“This was an opportunity for real unity through reform, and I’m afraid they’re blowing it,” Zogby told Mic.
Originally conceived in July 2016 as part of an eleventh-hour compromise between the presidential primary campaigns of Hillary Clinton and Bernie Sanders at the Democratic National Convention, the URC’s goal was to come up with solutions to lingering issues over the way the DNC handled the primary between the two candidates.
The Clinton and Sanders campaigns each selected a slate of members for the commission, with a few additional members chosen by the DNC itself. The result was a mixture of DNC members, state party leaders, union leaders and politicians.
The commission had a series of mandates for reform, most of which had to do with changing the way that the party conducted its presidential primary. But it was also given a broader mandate for more general “party reform.”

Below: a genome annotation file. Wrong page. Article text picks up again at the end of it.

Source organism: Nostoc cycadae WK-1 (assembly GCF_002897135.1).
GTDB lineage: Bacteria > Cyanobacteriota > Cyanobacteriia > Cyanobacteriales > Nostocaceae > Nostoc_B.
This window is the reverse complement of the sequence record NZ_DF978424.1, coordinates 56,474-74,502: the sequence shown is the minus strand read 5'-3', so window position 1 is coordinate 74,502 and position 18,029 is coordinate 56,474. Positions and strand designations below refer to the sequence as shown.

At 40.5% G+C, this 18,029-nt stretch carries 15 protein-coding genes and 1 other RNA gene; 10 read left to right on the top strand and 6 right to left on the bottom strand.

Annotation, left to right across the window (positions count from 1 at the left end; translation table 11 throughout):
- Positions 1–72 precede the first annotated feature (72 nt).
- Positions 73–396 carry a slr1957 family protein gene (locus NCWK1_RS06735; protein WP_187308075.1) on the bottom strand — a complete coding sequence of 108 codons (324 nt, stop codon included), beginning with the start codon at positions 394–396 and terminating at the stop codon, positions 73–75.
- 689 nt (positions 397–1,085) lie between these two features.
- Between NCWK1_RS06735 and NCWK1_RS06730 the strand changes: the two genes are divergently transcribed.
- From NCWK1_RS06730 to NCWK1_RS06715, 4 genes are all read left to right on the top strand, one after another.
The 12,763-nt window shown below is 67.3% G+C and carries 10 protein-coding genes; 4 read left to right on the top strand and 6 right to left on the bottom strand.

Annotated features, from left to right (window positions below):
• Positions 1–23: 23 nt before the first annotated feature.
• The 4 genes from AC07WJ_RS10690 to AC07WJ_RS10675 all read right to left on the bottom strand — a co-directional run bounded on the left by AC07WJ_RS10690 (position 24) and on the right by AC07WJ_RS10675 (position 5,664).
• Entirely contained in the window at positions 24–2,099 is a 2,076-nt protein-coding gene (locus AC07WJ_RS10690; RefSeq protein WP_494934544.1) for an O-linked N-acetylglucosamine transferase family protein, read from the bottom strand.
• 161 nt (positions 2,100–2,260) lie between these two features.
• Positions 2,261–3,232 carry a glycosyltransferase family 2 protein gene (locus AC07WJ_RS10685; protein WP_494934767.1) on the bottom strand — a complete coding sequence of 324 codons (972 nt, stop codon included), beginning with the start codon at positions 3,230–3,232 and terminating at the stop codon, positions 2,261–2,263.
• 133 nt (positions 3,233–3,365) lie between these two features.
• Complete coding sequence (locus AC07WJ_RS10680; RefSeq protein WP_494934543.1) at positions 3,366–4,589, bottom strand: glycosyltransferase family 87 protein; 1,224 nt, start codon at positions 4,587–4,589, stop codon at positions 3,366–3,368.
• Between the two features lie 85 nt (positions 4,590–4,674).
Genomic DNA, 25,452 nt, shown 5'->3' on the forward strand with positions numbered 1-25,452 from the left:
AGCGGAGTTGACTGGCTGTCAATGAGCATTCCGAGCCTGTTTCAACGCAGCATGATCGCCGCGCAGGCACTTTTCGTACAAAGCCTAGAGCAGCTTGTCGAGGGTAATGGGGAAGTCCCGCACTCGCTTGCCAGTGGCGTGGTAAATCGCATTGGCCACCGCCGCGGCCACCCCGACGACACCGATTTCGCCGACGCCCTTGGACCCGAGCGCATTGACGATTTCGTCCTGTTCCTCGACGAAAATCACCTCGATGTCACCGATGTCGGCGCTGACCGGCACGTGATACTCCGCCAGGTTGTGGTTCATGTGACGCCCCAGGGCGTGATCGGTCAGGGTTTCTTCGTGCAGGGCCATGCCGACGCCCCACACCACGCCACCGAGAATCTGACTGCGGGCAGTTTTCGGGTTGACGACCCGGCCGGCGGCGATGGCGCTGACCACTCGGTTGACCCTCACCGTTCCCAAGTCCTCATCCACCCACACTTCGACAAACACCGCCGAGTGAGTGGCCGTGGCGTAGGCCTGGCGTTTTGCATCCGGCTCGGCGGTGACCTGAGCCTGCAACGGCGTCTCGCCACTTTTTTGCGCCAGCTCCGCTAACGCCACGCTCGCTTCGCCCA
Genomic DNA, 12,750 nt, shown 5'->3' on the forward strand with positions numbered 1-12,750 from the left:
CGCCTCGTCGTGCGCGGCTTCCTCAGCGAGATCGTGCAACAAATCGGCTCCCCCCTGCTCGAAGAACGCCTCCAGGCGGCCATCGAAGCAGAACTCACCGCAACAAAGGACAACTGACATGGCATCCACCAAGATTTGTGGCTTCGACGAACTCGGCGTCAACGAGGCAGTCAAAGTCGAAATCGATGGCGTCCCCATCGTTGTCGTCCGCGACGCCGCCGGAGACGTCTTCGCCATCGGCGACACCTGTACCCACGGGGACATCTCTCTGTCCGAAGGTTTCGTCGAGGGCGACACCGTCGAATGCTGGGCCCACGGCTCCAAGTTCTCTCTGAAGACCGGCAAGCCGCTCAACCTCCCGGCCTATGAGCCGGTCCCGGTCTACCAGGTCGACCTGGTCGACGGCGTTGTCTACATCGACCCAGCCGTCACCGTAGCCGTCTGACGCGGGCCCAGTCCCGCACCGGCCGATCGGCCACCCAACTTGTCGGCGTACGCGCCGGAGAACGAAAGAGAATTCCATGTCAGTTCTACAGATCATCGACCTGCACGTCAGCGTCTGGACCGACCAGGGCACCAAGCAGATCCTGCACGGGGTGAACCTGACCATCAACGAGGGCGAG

Members of the commission told Mic that they had been working generally amicably to fix some of the most hotly contested 2016 primary issues, like who was eligible to vote in a Democratic primary and the role of so-called “superdelegates” in the Democratic nominating process.
But, when it came to the more general “party reform,” members disagreed on the scope kinds of changes were necessary to the structure of the DNC itself.
“[The DNC] have a history of putting on a good show but not really doing anything to follow through,” one member of the reform commission told Mic.
Though issues stemming from the primary had been a major motivating factor in creating the commission, for some members, “party reform” became a much bigger priority after Democrats’ historic loss in the 2016 election.